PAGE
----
Sellers refuse to repair new damage

Q: The sellers of the home we're buying hired a septic contractor to inspect and pump the sewage system. In the course of this work, they cut two sections from the front entry walkway to provide access to the tank. When they were done, they simply set the cut pieces into place in a way that is unsightly, uneven, and likely to trip someone. When we made our offer to purchase this home it had a nice concrete entrance that was pleasing to look at. Now the sellers and their agent say it is up to us to replace the damaged pavement because temporary removal was required to meet the terms of the sale. Do we really have to fix this ourselves, or is it the responsibility of the sellers?

A: You made an offer to purchase a property in the condition that existed when it was marketed. Because the offer was accepted, that condition has been adversely altered by contractors who were hired by the sellers. Therefore, the sellers should take responsibility for the damage caused by their contractor. It is up to them to restore the conditions as they existed when the purchase agreement was signed.

The excuses offered by the sellers and their agent are unacceptable. Suppose the sellers' chimney sweep had damaged the roof? Would that also be your problem? What if the sellers' painter had cracked a window? Would you then be required to replace the glass? The answers here are obvious, and the current case is no different.

The sellers hired a septic contractor, as required in the purchase contract. The performance of that obligation did not license them to denigrate the property at your expense. Either the sellers or their contractor should restore the property to the conditions that existed when you made your offer. Your agent, not theirs, should support you in advancing this reasonable demand. Hopefully, you have your own agent in this transaction.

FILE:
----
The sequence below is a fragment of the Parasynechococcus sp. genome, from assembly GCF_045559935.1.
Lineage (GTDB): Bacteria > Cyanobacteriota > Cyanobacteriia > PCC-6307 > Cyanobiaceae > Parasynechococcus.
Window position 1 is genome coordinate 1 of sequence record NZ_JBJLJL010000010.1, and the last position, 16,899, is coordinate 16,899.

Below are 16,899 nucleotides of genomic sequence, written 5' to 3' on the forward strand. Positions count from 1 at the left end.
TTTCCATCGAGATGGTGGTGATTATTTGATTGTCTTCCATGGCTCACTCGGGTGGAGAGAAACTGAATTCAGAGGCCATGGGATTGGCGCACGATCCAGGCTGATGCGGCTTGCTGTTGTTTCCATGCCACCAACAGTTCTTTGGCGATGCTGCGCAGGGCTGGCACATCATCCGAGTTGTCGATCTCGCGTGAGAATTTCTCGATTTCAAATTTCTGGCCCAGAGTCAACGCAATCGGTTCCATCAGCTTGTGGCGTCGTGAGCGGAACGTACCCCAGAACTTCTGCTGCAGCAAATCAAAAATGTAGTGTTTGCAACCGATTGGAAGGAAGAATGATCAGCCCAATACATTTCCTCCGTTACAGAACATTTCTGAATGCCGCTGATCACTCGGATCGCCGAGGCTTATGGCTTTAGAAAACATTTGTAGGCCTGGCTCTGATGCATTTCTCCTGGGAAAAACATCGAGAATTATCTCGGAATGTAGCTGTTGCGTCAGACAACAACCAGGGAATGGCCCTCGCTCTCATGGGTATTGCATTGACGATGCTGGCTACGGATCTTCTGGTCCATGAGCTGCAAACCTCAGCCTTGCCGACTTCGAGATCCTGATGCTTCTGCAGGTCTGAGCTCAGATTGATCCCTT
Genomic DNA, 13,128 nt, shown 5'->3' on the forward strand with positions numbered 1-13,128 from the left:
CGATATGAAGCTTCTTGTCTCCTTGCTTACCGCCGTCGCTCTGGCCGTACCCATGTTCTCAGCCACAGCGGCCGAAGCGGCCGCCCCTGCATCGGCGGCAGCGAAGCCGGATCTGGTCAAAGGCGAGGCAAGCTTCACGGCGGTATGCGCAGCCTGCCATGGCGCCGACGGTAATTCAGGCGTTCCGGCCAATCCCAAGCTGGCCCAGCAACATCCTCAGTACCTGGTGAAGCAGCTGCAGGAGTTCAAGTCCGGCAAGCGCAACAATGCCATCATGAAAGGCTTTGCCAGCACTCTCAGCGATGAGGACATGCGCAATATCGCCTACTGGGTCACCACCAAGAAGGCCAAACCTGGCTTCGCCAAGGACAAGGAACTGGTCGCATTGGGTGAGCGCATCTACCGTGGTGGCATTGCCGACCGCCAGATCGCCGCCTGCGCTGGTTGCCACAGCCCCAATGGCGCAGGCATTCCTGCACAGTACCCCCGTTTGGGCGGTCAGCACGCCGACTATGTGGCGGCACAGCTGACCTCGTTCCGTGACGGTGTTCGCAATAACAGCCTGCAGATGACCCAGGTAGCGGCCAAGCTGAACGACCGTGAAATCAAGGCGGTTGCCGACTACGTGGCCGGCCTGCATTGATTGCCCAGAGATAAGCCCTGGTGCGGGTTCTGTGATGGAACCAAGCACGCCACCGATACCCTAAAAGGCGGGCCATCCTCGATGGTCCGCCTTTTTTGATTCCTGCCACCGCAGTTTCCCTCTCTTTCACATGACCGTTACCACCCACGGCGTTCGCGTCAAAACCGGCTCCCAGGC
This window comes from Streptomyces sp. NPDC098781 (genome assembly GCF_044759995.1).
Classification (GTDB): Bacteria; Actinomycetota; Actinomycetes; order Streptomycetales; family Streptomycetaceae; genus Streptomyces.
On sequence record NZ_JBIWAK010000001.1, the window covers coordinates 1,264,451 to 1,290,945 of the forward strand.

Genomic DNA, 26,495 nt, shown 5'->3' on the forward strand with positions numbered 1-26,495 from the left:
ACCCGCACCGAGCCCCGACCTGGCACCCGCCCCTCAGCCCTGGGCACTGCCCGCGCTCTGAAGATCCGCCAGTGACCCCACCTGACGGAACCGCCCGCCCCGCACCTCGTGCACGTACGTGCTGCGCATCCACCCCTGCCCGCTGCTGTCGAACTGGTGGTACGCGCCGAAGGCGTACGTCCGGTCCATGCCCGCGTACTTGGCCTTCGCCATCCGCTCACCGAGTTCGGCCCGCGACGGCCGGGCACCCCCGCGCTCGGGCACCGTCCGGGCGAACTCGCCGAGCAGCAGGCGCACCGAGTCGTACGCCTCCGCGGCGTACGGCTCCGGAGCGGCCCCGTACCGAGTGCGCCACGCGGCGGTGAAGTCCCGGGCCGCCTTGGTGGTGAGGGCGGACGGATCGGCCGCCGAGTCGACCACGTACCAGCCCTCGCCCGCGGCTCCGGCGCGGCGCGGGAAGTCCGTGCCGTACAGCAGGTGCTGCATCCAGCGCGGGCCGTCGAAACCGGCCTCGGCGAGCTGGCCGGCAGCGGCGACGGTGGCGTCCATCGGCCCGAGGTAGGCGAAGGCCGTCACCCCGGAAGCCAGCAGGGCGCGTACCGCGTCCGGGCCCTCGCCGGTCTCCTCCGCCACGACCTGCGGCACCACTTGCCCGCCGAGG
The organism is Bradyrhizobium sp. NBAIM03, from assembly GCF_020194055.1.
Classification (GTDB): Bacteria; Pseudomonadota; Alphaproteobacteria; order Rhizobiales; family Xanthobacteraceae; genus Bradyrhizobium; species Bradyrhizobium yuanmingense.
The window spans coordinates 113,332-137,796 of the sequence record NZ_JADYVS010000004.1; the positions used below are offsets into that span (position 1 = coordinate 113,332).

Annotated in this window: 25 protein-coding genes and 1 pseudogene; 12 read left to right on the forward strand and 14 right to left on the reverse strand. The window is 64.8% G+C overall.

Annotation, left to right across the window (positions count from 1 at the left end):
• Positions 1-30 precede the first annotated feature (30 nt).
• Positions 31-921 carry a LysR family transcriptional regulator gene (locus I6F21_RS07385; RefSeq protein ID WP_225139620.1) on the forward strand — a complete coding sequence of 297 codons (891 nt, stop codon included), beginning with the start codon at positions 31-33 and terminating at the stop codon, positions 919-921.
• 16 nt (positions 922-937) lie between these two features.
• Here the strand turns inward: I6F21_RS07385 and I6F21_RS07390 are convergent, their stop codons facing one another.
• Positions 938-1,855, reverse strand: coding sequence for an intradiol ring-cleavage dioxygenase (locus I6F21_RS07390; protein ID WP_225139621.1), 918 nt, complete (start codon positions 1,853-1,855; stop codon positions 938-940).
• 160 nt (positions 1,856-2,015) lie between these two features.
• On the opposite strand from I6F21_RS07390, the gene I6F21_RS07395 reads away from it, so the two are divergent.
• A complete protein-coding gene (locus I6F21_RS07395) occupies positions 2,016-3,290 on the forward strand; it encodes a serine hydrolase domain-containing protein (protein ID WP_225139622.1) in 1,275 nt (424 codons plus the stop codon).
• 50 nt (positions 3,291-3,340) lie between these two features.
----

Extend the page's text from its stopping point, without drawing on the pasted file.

Q: The house I'm buying is more than 100 years old, and there appear to be some structural problems. The main support beam in the basement is cracked and has caused some sagging of the upstairs floor. The sellers have installed temporary supports and say that permanent repairs can be done at a later time for about $1,000. Should I consider buying this home or cautiously walk away?

A: If you seriously wish to purchase this home, you should disregard the sellers' assessment of the support problems and have the foundation and framing systems professionally evaluated. Concerns regarding the structural integrity of a home should not be left to chance or to offhand opinions.

The post and beam problems should be investigated by a licensed structural engineer. The property should also be fully evaluated by the most thorough and experienced home inspector you can find. Other problems are certain to be revealed, and the sellers' disclosure statement is likely to be incomplete, given their minimizing of significant structural issues.

• To write to Barry Stone, visit him on the web at, or write AMG, 1776 Jami Lee Court, Suite 218, San Luis Obispo, CA 94301.

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